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Yes, $\mu$ can be anything. Usually in renormalization, we measure (or define) the coupling constant $g$ at scale $\mu$, and then use this information to predict the coupling constant $g'$ at another scale $\mu'$. We require that $g'$ at $\mu'$ is independent of $\mu$. What I mean is that you should get the same $g'$ at $\mu'$ even if you use another $g$ ...


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If physics isn't an issue, you can add arbitrarily many terms. Once the physics comes in though, you will encounter a few restrictions : As said by Gennaro, it is assumed that the Poincaré symmetry applies. Higher derivative terms (second derivatives and above) are generally bad news. They can cause vacuum instability (energies can be arbitrarily ...


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1.why is renormalization even necessary? It is because, experiments force us to do that. You suppose to get finite values i.e, for charge or for mass of a particle. 2.if we always get a single finite result, why do we care that there are infinities in the equations at the level of amplitudes? Actually we don't. Your integrals in the loop ...


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Actually there are no infinities in physics. These "infinities" come from integrating over loop momenta when the momentum goes to infinity. But we don't know what actually happens to particles when they have infinite momentum. Maybe they turn into strings, maybe loop quantum gravity and black holes become relevant, maybe there's infinitely small unicorns ...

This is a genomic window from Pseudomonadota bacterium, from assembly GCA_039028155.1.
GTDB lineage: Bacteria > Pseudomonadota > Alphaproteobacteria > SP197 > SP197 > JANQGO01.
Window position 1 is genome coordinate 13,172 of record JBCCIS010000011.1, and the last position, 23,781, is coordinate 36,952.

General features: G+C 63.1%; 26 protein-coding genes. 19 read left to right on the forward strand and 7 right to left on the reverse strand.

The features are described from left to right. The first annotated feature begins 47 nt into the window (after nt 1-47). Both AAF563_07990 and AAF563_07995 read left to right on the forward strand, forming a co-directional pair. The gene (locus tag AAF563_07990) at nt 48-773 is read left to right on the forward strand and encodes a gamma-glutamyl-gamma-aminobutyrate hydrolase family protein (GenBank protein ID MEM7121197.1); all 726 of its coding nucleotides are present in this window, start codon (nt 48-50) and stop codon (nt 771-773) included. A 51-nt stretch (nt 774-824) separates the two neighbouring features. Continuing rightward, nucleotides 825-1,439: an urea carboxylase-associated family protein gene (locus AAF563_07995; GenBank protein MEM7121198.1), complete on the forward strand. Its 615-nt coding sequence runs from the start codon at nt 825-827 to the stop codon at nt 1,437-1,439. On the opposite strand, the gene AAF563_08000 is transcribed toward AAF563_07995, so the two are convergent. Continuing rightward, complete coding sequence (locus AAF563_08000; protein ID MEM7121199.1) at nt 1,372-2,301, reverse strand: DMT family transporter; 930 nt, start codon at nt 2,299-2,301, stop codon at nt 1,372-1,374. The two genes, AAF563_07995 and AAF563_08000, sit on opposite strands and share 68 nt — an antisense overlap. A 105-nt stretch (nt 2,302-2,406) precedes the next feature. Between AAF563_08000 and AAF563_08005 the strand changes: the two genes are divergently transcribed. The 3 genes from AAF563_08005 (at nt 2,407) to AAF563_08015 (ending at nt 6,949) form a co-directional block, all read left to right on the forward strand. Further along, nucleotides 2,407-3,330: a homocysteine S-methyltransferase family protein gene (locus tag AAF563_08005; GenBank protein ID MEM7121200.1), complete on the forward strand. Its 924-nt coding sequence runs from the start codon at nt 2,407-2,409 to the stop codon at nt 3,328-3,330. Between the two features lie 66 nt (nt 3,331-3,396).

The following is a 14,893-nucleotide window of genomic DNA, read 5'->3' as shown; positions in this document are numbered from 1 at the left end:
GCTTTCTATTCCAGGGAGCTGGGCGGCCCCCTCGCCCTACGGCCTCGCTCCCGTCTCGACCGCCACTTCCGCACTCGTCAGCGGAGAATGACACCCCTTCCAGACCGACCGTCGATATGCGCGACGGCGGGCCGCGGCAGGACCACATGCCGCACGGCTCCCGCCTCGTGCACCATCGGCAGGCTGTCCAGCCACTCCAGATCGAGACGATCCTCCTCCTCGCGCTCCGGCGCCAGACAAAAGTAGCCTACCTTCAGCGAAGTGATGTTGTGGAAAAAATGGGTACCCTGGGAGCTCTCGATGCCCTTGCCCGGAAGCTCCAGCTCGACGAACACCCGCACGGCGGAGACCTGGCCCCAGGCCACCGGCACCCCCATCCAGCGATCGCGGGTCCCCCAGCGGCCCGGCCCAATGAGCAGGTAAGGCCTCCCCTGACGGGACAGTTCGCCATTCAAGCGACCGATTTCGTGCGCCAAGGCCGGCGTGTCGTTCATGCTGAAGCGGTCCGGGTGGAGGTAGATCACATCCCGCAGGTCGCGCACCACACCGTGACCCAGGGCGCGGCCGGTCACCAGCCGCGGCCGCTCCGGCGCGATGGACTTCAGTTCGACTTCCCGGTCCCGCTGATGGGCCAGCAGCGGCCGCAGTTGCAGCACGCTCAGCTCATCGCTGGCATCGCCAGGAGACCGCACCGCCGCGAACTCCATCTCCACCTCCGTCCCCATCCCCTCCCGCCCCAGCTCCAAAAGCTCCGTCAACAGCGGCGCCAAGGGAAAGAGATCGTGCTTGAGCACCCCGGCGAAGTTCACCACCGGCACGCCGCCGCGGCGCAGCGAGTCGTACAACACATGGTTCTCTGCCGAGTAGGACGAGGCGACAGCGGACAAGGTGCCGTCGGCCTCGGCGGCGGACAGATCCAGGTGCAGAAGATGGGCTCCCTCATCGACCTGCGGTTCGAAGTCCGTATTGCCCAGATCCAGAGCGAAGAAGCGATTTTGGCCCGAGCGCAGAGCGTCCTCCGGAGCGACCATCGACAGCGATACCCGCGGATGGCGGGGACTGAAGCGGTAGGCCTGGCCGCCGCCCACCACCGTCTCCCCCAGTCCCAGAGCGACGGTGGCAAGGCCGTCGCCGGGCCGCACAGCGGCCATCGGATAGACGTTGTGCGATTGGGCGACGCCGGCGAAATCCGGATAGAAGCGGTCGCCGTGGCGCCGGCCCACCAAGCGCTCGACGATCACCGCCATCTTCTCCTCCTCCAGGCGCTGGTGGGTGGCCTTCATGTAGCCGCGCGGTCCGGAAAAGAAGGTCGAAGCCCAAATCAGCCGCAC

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In physics there is no general criterion on how to write down suitable Lagrangians, rather than a posteriori check on the equations of motions: all the Lagrangians generating the same dynamics are equally correct. For example, as an exercise, you may try to write down all the possible Lagrangians giving you back $F_j = m \ddot{x}_j$. This said, to directly ...


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It's not quite correct to take $\Lambda \rightarrow \infty$, even at the end of the calculation. That comes from ancient mistaken notions that the field theory under consideration needs to describe physics upto arbitrarily small distances. The modern way to think about this is that you're making your theory agnostic of the value of $\Lambda$. A theory is ...


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There are a couple of points to be precise: in four spacetime dimensions there is no scalar relativistic interacting field theory that can be rigorously defined (i.e. in which the unitary dynamics can be constructed), at least for the moment. This does not mean it is not possible, but we have not the mathematical tools to do it. The physical calculations ...


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Now I know why the Logarithmic discretization are take place in Anderson Model for low temperatures. We want to discretize the energy band-width $[-D,D]$ such that we can perform a numerical calculation. But we want to answering questions of low temperature, and we need to have very careful to apply the thermodynamic limit $N\rightarrow \infty$ before the ...


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Your questions are closely related :) The overall factors $(\not{p} - m)$ are indeed responsible for amputating the external legs. I don't have a copy of Schwartz on hand so I can't comment on what he might have meant, but the correlation functions do have propagators on the external legs before putting them on shell by applying LSZ. The mass that goes ...



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